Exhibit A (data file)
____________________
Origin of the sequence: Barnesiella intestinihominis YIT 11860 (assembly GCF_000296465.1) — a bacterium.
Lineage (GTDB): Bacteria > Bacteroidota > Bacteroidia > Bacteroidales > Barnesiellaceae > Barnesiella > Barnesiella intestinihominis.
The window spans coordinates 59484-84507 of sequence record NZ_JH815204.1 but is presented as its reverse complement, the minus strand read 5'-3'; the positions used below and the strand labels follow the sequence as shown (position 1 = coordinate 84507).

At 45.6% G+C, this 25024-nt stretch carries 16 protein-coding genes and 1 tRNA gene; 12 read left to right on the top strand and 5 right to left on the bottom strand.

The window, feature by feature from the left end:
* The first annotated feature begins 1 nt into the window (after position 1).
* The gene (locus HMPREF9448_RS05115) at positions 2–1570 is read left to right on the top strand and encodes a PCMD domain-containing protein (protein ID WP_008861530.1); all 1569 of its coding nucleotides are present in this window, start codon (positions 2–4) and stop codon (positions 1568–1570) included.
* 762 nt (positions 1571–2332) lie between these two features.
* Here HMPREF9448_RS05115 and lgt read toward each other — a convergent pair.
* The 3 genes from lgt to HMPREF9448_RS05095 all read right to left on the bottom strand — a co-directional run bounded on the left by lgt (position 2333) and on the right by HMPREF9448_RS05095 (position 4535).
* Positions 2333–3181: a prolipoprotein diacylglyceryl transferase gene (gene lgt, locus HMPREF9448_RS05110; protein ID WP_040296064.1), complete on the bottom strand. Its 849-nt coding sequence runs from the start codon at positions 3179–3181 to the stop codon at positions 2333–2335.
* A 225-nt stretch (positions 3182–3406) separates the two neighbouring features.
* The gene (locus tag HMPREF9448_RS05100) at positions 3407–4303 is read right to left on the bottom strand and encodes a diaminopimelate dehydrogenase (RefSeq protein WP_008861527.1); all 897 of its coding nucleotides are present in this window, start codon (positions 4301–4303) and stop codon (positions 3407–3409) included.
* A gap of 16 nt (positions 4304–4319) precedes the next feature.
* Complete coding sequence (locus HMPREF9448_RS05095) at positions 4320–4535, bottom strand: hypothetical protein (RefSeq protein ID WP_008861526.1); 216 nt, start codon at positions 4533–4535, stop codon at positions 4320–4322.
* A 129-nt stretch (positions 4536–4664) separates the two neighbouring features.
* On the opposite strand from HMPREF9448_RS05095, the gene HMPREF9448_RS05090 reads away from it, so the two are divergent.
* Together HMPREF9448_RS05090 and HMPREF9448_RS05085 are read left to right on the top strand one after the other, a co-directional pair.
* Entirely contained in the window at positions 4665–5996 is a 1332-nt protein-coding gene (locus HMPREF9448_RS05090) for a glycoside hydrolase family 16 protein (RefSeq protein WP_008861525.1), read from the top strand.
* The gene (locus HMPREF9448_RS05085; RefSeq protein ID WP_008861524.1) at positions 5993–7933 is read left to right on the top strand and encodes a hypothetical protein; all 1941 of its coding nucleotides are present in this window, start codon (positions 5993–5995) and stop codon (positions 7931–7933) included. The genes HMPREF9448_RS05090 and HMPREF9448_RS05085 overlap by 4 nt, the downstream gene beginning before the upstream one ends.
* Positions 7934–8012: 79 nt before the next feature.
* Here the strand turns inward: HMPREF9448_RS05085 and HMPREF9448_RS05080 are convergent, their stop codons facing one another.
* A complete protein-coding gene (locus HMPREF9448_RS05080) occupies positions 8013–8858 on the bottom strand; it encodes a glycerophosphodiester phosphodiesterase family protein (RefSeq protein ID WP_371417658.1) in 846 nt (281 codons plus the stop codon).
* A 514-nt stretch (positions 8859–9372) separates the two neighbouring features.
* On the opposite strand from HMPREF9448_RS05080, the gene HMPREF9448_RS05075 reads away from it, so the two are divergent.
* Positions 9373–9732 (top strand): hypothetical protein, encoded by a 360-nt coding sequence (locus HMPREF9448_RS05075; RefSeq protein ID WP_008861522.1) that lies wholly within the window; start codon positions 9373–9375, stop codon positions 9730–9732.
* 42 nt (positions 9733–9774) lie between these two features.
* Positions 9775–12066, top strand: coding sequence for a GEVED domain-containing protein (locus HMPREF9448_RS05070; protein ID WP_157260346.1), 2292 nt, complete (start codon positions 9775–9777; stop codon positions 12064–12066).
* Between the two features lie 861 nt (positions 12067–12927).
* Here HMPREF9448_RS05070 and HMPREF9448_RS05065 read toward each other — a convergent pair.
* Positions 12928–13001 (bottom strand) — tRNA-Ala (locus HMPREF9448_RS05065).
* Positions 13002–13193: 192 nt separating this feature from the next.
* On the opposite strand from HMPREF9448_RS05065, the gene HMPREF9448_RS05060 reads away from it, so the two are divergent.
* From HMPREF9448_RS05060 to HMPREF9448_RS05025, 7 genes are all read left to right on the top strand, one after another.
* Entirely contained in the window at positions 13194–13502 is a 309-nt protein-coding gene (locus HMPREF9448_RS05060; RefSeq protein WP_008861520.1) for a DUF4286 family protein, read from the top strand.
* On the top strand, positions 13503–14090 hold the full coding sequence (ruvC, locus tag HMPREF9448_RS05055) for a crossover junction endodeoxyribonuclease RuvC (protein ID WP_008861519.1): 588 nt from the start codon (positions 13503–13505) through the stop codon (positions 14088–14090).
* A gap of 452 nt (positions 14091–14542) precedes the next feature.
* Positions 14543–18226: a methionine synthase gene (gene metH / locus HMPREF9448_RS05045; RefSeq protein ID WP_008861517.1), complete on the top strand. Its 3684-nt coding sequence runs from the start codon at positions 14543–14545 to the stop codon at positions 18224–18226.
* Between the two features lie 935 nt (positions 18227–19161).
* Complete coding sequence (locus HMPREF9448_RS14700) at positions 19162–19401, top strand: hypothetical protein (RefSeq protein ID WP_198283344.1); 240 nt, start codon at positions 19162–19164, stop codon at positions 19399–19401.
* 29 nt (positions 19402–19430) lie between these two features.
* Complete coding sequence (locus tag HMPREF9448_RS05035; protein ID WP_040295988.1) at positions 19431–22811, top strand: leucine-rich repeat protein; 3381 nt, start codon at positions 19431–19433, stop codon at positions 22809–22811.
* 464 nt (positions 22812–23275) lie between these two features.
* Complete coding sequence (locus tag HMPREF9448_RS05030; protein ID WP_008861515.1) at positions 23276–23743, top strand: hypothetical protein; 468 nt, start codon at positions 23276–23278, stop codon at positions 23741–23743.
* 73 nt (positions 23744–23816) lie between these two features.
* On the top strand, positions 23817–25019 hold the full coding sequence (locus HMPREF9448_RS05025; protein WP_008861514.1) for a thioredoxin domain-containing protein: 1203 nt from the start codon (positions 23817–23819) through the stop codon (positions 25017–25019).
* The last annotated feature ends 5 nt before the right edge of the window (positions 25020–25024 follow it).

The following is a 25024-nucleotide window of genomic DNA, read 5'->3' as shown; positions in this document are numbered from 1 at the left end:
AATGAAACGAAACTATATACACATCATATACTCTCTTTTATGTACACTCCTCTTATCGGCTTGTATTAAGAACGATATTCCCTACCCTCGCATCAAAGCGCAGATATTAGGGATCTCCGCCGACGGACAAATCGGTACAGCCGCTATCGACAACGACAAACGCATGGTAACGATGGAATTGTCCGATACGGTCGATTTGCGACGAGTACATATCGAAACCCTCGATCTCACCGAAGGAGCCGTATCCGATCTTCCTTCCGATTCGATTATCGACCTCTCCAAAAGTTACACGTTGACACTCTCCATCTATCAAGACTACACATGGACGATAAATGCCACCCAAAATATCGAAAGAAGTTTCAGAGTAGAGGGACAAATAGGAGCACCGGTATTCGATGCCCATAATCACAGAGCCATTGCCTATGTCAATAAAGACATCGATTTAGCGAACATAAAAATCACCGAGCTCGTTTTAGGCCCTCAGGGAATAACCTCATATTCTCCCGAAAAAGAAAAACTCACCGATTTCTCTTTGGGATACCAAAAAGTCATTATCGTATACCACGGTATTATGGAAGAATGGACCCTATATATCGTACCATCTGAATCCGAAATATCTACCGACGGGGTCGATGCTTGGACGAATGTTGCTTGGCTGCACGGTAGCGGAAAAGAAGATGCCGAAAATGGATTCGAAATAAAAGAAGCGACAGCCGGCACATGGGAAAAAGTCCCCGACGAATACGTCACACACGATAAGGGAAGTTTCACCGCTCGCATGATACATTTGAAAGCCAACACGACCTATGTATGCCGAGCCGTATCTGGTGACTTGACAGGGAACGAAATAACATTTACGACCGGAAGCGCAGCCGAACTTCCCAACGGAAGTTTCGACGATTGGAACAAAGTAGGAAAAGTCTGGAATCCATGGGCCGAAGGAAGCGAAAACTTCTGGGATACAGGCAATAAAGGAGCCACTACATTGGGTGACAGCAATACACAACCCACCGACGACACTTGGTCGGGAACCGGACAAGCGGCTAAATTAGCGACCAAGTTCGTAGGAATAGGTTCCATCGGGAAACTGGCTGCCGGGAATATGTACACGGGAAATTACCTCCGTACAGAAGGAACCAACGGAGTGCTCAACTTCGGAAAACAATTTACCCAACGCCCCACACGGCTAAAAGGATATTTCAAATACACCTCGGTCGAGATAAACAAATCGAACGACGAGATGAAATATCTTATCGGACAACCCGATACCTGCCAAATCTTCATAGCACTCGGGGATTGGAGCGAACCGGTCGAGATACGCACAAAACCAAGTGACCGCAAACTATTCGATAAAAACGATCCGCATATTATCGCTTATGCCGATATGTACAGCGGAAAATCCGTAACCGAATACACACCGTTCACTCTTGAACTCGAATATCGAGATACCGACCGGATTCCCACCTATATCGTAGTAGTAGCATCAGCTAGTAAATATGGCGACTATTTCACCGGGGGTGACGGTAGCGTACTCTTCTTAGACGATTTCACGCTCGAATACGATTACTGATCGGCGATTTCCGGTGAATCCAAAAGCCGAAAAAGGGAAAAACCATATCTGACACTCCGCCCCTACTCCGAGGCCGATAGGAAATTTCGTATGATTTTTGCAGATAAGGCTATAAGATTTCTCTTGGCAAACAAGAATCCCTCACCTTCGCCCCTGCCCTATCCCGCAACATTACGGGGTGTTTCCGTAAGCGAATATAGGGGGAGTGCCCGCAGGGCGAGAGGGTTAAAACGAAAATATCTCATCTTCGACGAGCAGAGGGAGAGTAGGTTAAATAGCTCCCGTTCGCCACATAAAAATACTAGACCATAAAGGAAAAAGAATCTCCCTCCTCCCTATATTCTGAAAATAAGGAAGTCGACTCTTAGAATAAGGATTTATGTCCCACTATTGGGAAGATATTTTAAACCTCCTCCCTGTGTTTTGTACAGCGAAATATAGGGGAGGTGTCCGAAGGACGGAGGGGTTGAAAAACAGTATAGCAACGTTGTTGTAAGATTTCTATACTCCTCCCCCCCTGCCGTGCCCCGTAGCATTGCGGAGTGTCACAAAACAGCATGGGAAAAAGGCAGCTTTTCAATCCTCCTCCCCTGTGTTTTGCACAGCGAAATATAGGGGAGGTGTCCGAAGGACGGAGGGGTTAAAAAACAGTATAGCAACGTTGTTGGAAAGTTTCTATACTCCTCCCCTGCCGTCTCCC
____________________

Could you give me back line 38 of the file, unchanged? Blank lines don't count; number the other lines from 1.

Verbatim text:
* Positions 14543–18226: a methionine synthase gene (gene metH / locus HMPREF9448_RS05045; RefSeq protein ID WP_008861517.1), complete on the top strand. Its 3684-nt coding sequence runs from the start codon at positions 14543–14545 to the stop codon at positions 18224–18226.